is Kidney Cancer Diagnosed?
following tests and procedures may be used:
- Physical exam:
The doctor checks general signs of health and tests for fever and high blood
pressure. The doctor also feels the abdomen and side for tumours
- Urine tests:
Urine is checked for blood and other signs of disease.
- Blood tests: As a part of investigating
possible kidney cancer, a number of blood tests may also be done. This includes
checking for anaemia, a low level of red blood cells which carry oxygen around
the body. They will also check the level of several substances, such as creatinine.
A high level of creatinine may mean the kidneys are not doing their job. Other
blood tests can check liver markers and will help doctors decide if the tumour
has spread into the liver or the bones.
- Intravenous pyelogram (IVP):
The doctor injects dye into a vein in the arm. The dye travels through the
body and collects in the kidneys and makes them show up on x-rays. A series
of x-rays then tracks the dye as it moves through the kidneys to the ureters
and bladder. The x-rays can show a kidney tumour or other problems.
- CT scan (CAT scan): A scan of
the abdomen is the first step in diagnosing kidney cancer. An abdominal CT,
formerly known as a CAT scan, is the most commonly performed. An ultrasound
is the alternative way to look at the kidneys, and this may also show a mass.
- Ultrasound test:
The ultrasound device uses sound waves that people cannot hear. The waves
bounce off the kidneys and a computer uses the echoes to create a picture
called a sonogram. A solid tumor or cyst shows up on a sonogram.
samples may be obtained by passing a needle into the kidney and removing some
tissue for examination, which is known as a renal biopsy. More commonly, if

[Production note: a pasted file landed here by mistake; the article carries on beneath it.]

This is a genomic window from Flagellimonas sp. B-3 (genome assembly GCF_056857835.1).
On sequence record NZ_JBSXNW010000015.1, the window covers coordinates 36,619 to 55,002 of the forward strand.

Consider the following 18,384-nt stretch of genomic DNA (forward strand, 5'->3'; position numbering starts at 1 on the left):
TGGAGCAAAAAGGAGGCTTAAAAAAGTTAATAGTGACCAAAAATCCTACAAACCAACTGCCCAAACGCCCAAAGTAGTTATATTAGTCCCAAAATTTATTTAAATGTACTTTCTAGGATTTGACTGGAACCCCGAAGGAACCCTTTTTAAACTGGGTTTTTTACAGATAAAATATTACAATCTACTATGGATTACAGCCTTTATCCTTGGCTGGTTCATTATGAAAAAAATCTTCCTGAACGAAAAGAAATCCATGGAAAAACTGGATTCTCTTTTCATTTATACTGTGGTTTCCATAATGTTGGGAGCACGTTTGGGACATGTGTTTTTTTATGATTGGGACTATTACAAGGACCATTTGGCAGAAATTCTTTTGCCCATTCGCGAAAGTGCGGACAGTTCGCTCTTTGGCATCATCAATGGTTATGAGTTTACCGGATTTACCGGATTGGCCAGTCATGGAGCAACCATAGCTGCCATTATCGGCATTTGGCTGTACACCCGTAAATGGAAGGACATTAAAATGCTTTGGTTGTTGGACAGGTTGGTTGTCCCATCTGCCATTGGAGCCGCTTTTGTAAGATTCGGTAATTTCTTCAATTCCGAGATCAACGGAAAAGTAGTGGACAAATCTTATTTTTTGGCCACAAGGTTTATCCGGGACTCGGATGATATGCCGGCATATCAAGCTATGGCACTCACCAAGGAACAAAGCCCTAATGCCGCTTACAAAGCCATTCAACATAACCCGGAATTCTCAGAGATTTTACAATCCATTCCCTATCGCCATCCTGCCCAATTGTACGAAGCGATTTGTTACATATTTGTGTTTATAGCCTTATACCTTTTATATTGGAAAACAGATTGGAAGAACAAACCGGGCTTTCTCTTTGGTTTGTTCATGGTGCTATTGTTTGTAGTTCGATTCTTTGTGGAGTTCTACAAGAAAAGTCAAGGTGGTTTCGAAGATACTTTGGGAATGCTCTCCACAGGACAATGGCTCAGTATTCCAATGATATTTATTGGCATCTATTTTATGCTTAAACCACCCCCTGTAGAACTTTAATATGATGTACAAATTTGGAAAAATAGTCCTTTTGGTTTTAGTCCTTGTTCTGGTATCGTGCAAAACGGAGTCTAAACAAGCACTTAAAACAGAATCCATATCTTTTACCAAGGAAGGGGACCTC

scans and blood tests strongly indicate the mass may be cancer, the kidney,
or part of the kidney will be removed (nephrectomy, partial nephrectomy) and
the suspicious tissue is examined after removal. This avoids the need for
two procedures, provides more accurate information and avoids possible spread
of cancer during the process of biopsy. Examination of the tissue after removal
is important to provide information about the correct treatment and likely
outcome of the cancer. If RCC has already spread, it may be easier to get
a biopsy specimen from a site other than the kidney.
In most cases, based on the results of the CT scan, ultrasound and x-rays,
the doctor has enough information to recommend surgery to remove part or all
of the kidney. A pathologist then makes the final diagnosis by examining the
tissue under a microscope.
- MRI: MRI may be used when results
of CT and ultrasound scans are unsatisfactory or if CT can't be used (e.g.
due to an allergy to the contrast agent).
- Bone scans and PET: Bone scans
may be performed if individuals with RCC have bone pain or abnormal liver
function tests. PET may be more sensitive that bone scanning to detect spread
of cancer to the bones, however RCC does not always show up on a PET scan
and it is more expensive and is not generally used for routine staging.
Return To Top